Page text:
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What US-China tension means for fighting climate change

Chris Megerian and Alice Su, Los Angeles Times on

Published in News & Features

WASHINGTON — Six years ago, an unprecedented level of cooperation between the United States and China laid the groundwork for the Paris climate accord, a milestone in the fight against global warming.

But as final preparations are made for back-to-back international summits this week, that partnership has frayed. Dialogue between the two superpowers has been overshadowed by friction over trade, accusations of human rights violations and security issues — not to mention the domestic political and economic challenges both countries face that make working together more difficult.

Their strained relationship will be on display at the Group of 20 forum for world leaders in Rome, which starts Saturday, and the United Nations conference on climate change in Glasgow, Scotland, which begins the next day. President Joe Biden is planning to attend both in person, while Chinese President Xi Jinping is expected to participate virtually.

Some experts and policymakers worry that the tension between them will jeopardize progress on climate change at a time when the catastrophic effects of rising temperatures are becoming clearer than ever. Others observe that Beijing has demonstrated a willingness to act independently of U.S. coordination, and they hope that competition between the two powers could be a positive “race to the top,” as each strives to outperform the other on reducing greenhouse gas emissions.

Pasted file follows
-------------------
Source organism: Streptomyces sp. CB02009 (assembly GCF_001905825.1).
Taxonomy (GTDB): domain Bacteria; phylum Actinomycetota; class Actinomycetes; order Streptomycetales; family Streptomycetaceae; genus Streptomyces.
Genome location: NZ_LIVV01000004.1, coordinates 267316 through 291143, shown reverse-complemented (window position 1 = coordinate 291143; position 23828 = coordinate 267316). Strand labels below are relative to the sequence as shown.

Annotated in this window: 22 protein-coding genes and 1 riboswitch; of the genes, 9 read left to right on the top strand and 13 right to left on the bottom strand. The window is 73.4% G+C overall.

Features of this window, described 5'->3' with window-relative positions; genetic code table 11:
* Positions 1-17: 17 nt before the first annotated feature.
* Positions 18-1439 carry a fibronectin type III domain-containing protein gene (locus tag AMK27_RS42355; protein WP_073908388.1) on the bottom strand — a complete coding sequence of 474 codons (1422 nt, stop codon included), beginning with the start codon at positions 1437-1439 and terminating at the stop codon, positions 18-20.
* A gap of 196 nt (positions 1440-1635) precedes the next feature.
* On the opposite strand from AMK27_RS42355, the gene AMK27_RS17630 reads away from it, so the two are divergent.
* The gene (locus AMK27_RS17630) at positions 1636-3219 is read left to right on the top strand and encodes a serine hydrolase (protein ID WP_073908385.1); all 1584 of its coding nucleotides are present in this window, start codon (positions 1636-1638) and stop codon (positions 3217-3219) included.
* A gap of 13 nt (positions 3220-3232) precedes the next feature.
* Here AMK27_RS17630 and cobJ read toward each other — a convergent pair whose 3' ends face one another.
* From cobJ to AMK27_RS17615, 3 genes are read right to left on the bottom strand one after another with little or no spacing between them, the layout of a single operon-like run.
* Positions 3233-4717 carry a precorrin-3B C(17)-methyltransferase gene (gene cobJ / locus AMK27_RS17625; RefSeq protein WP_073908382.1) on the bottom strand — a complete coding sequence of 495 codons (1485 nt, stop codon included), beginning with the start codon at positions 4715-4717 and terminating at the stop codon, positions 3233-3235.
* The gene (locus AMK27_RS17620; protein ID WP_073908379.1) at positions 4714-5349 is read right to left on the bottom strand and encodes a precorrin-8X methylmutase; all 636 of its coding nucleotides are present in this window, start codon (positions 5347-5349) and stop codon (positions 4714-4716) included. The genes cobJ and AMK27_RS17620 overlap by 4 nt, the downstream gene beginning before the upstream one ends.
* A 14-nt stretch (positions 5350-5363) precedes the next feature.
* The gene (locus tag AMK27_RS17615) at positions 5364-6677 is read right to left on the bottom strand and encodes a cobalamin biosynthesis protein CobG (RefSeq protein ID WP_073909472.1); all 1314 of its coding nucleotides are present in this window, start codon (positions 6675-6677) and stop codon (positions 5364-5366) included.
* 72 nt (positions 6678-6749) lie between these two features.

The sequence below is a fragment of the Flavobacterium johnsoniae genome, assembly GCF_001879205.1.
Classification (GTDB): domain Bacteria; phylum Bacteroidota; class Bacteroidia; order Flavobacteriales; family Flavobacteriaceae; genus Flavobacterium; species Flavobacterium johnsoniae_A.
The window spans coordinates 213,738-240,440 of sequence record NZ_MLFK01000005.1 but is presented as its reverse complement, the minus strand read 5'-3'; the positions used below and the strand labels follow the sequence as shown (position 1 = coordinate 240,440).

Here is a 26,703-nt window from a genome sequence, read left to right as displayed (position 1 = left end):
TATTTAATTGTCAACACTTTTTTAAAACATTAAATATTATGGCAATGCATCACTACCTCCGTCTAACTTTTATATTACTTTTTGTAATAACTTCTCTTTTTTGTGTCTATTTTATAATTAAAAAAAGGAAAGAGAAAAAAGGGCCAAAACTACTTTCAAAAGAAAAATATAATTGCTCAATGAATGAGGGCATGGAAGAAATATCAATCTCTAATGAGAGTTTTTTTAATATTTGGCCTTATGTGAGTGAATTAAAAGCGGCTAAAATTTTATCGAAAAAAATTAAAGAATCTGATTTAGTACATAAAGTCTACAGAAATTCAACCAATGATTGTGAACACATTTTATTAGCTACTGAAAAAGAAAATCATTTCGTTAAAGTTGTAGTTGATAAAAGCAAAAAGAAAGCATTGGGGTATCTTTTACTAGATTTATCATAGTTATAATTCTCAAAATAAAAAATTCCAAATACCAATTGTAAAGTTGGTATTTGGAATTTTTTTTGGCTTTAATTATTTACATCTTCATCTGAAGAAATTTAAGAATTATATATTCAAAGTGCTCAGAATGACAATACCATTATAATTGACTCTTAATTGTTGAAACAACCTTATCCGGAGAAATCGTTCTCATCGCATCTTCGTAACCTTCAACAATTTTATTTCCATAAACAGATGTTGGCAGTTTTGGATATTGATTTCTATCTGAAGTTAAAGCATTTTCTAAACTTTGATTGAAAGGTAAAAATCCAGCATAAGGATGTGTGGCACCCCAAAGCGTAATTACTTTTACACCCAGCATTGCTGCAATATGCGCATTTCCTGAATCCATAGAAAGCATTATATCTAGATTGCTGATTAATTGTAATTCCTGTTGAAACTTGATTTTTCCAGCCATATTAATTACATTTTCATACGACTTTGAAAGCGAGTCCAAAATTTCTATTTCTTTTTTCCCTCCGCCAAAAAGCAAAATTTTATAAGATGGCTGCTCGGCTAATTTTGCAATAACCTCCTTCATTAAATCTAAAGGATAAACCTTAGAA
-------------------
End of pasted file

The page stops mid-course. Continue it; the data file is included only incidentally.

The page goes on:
What’s clear, however, is that the dynamic between the U.S. and China has shifted dramatically in the last several years. “We are fundamentally in a very different era,” said Thom Woodroofe, a fellow at the Asia Society Policy Institute and former climate diplomat.

Before the Paris summit in 2015, Woodroofe said, negotiations between Washington and Beijing produced a joint announcement that was an “absolute game changer.” It signaled that China was ready to reach a deal for the first time, he said, which had a cascading effect, giving other countries confidence progress could be made.

 

This time around, Beijing has unrolled a series of climate announcements that appear timed to avoid seeming as if China is making changes because of U.S. pressure. Although diplomats from both countries remain in close touch, the question is whether they can spur the rest of the world to increase its ambitions without a united front of their own.

“There’s no solution to climate without the U.S. and China moving in the same direction,” said Nathaniel Keohane, president of the Center for Climate and Energy Solutions.

Right now, neither country is doing enough to help meet the goal of limiting global temperature rise to 1.5 degrees Celsius. Although China is a leading deployer of solar and wind power and electric vehicles, it’s the world’s top source of greenhouse gases and its biggest coal consumer.

Xi announced last year that China would reach carbon neutrality by 2060, but the country doesn’t plan to stop reducing emissions until 2030. He announced only last month that his government would stop financing coal-fired power plants around the world.

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